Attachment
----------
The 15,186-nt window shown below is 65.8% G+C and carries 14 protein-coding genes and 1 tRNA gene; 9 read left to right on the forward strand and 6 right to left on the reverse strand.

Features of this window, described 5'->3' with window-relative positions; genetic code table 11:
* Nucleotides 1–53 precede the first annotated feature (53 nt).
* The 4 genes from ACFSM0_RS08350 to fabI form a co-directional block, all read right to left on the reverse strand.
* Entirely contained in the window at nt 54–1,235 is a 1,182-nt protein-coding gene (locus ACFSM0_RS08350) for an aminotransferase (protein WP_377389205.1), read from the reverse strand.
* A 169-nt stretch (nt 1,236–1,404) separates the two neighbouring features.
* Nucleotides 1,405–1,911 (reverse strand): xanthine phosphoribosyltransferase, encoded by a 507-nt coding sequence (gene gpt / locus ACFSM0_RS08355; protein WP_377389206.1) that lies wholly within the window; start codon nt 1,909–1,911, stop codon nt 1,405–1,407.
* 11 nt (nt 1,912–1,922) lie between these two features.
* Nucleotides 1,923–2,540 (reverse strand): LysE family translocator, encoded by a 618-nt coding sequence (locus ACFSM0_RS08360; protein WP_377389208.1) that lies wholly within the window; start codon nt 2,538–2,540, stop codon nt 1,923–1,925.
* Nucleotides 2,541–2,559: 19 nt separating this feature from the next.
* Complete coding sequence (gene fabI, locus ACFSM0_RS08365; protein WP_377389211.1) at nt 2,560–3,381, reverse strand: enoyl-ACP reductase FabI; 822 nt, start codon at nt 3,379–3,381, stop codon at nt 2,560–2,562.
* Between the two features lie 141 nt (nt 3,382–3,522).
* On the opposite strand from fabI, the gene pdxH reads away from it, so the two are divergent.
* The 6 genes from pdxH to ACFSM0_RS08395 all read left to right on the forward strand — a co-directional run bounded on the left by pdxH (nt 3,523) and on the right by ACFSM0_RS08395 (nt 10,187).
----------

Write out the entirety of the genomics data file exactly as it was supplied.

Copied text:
The 15,186-nt window shown below is 65.8% G+C and carries 14 protein-coding genes and 1 tRNA gene; 9 read left to right on the forward strand and 6 right to left on the reverse strand.

Features of this window, described 5'->3' with window-relative positions; genetic code table 11:
* Nucleotides 1–53 precede the first annotated feature (53 nt).
* The 4 genes from ACFSM0_RS08350 to fabI form a co-directional block, all read right to left on the reverse strand.
* Entirely contained in the window at nt 54–1,235 is a 1,182-nt protein-coding gene (locus ACFSM0_RS08350) for an aminotransferase (protein WP_377389205.1), read from the reverse strand.
* A 169-nt stretch (nt 1,236–1,404) separates the two neighbouring features.
* Nucleotides 1,405–1,911 (reverse strand): xanthine phosphoribosyltransferase, encoded by a 507-nt coding sequence (gene gpt / locus ACFSM0_RS08355; protein WP_377389206.1) that lies wholly within the window; start codon nt 1,909–1,911, stop codon nt 1,405–1,407.
* 11 nt (nt 1,912–1,922) lie between these two features.
* Nucleotides 1,923–2,540 (reverse strand): LysE family translocator, encoded by a 618-nt coding sequence (locus ACFSM0_RS08360; protein WP_377389208.1) that lies wholly within the window; start codon nt 2,538–2,540, stop codon nt 1,923–1,925.
* Nucleotides 2,541–2,559: 19 nt separating this feature from the next.
* Complete coding sequence (gene fabI, locus ACFSM0_RS08365; protein WP_377389211.1) at nt 2,560–3,381, reverse strand: enoyl-ACP reductase FabI; 822 nt, start codon at nt 3,379–3,381, stop codon at nt 2,560–2,562.
* Between the two features lie 141 nt (nt 3,382–3,522).
* On the opposite strand from fabI, the gene pdxH reads away from it, so the two are divergent.
* The 6 genes from pdxH to ACFSM0_RS08395 all read left to right on the forward strand — a co-directional run bounded on the left by pdxH (nt 3,523) and on the right by ACFSM0_RS08395 (nt 10,187).